“John Boyne has plunged into the dark and troubled history of the Catholic Church in our time and come up with a novel to treasure. Unflinching, moving and true.”



A hard-hitting novel about the Irish Catholic Church, which, much like Boyne’s previous works lingers with the reader beyond the last page. Boyne, as usual, deftly, raises endless moral questions that draw the reader into the dilemma faced by the characters. Moral questions, which, contingent upon circumstance and the vagaries of human existence lead to much soul-searching and reflection.

Though Odran Yates is forced into priesthood by his Mam, he enters the seminary with blind dedication to the Church and his faith. Idealistic and well-meaning, he serves it well for twenty some years through his work at a rugby school where he is held in high regard, cloistered in the library which he runs with great pride.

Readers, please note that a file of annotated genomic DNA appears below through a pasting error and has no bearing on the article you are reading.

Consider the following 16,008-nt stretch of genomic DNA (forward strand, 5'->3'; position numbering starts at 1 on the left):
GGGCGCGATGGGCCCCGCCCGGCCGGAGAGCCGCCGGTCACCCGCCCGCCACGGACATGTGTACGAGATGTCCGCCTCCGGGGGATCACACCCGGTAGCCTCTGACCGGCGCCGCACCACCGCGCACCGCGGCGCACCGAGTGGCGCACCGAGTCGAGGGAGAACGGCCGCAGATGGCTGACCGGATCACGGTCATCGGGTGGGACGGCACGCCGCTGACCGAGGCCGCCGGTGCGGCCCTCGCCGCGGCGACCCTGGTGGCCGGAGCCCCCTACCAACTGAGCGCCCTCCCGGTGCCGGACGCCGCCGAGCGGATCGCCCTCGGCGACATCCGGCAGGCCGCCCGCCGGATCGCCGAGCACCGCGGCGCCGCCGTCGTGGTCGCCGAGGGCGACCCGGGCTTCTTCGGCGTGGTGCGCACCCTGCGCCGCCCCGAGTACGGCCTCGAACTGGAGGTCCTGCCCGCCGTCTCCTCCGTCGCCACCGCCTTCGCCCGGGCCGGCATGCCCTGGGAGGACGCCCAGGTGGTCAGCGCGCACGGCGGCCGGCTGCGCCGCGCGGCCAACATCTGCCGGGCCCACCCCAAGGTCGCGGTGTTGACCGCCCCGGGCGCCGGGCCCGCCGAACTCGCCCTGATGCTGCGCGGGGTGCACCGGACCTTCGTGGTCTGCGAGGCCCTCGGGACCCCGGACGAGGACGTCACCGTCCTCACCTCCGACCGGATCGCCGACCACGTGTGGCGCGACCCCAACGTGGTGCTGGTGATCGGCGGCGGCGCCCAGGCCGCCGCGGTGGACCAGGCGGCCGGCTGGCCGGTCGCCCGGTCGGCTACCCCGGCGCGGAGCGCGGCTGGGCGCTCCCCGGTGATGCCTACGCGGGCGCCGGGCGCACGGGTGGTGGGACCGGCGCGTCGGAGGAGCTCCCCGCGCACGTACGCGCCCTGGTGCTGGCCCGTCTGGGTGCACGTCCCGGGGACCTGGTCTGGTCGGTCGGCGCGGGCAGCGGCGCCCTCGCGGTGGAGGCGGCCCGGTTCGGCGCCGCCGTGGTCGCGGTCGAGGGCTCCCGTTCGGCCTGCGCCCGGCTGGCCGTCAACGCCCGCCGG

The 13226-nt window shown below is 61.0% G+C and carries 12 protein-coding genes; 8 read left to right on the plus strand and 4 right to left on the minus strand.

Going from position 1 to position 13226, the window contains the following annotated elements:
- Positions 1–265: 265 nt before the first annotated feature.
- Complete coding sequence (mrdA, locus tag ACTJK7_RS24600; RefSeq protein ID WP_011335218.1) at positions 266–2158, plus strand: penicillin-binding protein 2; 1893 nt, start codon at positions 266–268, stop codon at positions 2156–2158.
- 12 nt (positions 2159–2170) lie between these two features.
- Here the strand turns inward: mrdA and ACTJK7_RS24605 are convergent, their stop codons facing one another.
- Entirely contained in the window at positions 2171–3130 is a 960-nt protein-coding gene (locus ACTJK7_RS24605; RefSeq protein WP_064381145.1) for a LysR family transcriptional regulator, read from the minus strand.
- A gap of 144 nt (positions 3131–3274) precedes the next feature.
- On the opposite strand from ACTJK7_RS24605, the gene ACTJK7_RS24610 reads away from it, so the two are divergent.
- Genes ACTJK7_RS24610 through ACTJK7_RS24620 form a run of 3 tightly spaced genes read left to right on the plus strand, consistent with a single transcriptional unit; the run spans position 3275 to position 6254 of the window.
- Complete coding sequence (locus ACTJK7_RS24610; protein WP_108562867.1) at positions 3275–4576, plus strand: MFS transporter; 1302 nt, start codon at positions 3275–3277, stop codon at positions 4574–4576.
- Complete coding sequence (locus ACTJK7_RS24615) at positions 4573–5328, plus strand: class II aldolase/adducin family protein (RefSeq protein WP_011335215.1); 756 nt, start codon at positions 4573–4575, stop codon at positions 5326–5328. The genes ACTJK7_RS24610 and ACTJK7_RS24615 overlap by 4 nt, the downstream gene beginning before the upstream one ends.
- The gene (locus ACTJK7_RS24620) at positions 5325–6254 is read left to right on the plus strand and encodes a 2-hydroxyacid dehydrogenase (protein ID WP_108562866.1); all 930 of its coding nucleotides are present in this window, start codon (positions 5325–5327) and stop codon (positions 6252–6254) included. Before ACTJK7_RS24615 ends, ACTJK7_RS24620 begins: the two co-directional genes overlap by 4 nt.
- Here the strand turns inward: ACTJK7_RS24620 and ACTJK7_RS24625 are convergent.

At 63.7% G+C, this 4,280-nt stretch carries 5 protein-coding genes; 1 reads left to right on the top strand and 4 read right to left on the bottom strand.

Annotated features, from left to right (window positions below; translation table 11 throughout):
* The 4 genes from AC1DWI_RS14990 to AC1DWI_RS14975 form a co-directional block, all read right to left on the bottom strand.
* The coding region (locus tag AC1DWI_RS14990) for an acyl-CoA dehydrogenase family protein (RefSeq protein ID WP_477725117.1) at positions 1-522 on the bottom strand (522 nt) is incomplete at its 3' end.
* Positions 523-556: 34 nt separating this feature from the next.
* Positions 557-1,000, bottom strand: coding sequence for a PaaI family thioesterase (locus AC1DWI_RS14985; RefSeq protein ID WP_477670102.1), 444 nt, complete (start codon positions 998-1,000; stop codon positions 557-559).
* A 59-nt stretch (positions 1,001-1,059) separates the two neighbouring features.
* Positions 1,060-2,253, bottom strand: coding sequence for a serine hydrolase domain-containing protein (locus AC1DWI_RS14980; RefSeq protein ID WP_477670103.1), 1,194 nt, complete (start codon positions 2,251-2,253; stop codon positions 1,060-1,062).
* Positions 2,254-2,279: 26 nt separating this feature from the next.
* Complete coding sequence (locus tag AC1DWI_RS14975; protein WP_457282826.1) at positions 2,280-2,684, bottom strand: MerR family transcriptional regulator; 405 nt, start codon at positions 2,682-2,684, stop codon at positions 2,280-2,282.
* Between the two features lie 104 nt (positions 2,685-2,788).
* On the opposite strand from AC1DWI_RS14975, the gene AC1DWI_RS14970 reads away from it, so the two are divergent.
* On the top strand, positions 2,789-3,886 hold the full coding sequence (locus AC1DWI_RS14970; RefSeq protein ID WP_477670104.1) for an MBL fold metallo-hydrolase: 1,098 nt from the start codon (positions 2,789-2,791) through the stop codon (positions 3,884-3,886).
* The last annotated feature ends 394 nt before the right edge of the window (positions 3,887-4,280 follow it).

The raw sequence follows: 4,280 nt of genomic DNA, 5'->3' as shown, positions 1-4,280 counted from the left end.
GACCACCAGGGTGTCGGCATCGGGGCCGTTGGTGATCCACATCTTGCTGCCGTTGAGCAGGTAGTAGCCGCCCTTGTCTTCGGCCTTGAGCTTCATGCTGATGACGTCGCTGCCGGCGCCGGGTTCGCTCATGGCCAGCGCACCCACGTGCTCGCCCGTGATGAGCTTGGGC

When he is unexpectedly transferred to a parish, a position previously held by his old friend Tom Cardle, Yates finds himself confronted with unconscionable goings-on in the Church. Unable to face up to the truth, partly out of naiveté and partly out of denial, Yates cannot reconcile his memories of the young Cardle–who “gave off an air of utter despair” in the seminary and to whom Yates was drawn because he too feared loneliness–with the unspeakable acts he is accused of. Ostensibly blameless, Yates realises that the rampant corruption not only sours his life but taints his vocation.

Boyne’s choice and handling of his narrator is absolutely brilliant. As is his compelling piecemeal revelation of Yates’ story. In spite of his scepticism, and his torpor, Yates remained, at least for me, a likeable righteous character, with whom one could identify through stages of uncertainty, disbelief, anger, and anguish.


Reviewed by:

D K Haffar

Added 21st April 2017